Hyper-Proliferation of Lingual Epithelia Occurs From the Middle to Posterior of Tongue After TGF-β Signaling Disruption
According to traditional Chinese medicine, observations of the tongue surface (dorsal surface) can provide strong visual indicators of an individual's overall harmony or disharmony (Liu et al., 2003; Wu et al., 2005). Our previous study revealed that K14 expression varies along the tongue within 3 days of Dox induction (Li and Zhou, 2012). Given the above hypothesis, one can speculate that different pathological changes may be observed along the tongue after disruption of TGF-β signaling over time in the same Dox induction model (Li and Zhou, 2012).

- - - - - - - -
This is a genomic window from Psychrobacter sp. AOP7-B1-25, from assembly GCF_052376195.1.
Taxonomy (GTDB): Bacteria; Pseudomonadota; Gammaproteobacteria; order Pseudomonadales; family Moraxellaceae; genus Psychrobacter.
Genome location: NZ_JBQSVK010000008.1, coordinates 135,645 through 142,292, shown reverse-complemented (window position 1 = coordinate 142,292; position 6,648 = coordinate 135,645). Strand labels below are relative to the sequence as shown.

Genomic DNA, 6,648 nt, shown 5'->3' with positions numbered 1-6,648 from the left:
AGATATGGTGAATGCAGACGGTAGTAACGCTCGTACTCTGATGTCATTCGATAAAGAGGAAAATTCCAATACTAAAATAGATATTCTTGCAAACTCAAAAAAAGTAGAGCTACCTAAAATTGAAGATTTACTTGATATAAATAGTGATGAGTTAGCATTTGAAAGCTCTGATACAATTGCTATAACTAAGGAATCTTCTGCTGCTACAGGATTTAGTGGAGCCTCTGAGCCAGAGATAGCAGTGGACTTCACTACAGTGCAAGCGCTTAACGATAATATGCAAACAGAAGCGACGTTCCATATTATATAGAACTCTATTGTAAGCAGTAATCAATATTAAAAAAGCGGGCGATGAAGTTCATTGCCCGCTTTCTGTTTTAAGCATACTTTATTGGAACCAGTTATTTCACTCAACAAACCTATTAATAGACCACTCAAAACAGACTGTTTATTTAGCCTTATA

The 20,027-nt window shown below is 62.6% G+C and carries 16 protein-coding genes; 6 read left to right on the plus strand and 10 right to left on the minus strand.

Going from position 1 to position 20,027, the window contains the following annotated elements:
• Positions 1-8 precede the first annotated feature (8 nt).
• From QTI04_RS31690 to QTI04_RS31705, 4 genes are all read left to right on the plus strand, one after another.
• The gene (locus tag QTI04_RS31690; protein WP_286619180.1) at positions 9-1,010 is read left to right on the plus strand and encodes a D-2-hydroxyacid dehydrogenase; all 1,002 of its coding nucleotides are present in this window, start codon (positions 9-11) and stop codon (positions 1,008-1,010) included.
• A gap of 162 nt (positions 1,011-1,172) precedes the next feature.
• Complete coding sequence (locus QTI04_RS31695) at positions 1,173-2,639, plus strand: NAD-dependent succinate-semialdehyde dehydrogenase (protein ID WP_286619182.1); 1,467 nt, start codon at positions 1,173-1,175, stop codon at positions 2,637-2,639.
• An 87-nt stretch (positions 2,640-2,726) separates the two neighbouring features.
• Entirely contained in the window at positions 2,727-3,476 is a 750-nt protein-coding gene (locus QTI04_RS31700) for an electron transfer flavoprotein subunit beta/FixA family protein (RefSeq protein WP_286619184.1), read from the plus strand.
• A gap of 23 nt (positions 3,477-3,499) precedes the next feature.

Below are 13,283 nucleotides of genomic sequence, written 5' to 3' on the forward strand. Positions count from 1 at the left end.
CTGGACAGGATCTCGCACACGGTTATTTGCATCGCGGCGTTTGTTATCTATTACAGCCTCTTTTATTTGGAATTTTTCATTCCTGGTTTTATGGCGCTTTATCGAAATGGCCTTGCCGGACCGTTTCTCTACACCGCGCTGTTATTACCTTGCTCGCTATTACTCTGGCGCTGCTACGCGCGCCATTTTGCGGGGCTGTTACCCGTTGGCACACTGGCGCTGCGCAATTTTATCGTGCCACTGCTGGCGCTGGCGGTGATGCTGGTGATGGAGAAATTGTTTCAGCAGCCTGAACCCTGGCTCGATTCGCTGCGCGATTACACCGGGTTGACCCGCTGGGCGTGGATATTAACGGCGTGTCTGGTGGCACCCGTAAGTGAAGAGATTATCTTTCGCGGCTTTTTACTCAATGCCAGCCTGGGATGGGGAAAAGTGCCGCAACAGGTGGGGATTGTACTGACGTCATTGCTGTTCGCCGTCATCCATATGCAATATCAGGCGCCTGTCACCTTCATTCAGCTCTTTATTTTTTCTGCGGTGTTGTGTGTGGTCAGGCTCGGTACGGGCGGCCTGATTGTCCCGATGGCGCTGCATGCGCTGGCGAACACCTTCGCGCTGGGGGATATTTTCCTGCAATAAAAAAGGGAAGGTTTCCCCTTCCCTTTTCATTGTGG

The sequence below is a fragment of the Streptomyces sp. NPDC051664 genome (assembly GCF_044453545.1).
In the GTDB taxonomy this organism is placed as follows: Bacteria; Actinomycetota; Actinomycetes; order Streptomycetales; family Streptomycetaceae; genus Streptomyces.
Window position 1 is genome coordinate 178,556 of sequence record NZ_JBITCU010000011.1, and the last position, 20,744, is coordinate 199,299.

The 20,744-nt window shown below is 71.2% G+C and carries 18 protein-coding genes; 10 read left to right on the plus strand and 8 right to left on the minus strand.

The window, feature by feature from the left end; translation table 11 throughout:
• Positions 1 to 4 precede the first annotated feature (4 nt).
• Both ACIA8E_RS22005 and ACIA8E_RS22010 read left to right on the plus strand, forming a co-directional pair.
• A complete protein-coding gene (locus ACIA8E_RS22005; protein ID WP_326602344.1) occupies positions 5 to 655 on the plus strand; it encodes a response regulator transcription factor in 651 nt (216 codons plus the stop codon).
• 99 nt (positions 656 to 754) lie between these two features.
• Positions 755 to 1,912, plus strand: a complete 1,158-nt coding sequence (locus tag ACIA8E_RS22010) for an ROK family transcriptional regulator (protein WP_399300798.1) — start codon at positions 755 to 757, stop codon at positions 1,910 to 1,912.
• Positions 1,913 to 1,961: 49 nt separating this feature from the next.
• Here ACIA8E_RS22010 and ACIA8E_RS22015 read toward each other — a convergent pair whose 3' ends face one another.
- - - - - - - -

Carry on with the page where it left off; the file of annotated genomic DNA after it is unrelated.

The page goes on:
Along the dorsal surface of the tongue, a large number of filiform papillae were observed in control mice (Fig. 2A,B and Supp. Fig. S5A). After 5 hr of TGF-β signaling disruption, hyper-proliferation of lingual epithelia was seen in the “V” region of the posterior tongue (Fig. 2C and D). After 24 hr of TGF-β signaling disruption, the hyper-proliferation of lingual epithelia was still present (Fig. 2E and F). Meanwhile, many keratinized fila accumulated on the surface of the tongue (Supp. Fig. S5B and C). After 3 days of TGF-β signaling disruption, the hyper-proliferation of lingual epithelia ceased, and we also failed to observe the orderly arrangement of filiform papillae in the “V” region of posterior tongue, which normally points posteriorly (Fig. 3G). In the middle tongue, thickened epithelia on the dorsal surface was observed after disruption of TGF-β signaling (Fig. 3B–G), compared with control mice (Fig. 3A). As expected, lingual epithelia were significantly thickened after 35 days of TGF-β signaling (Fig. 3E,G). On the other hand, the striated muscle cells under the lingual epithelia were arranged in a disorderly manner after disruption of TGF-β signaling (Fig. 3B–E), compared with control mice (Fig. 3A). In the posterior tongue containing CV papillae (site 5), hyper-proliferation of lingual epithelia was also observed after 35 days of TGF-β signaling disruption (Fig. 4B).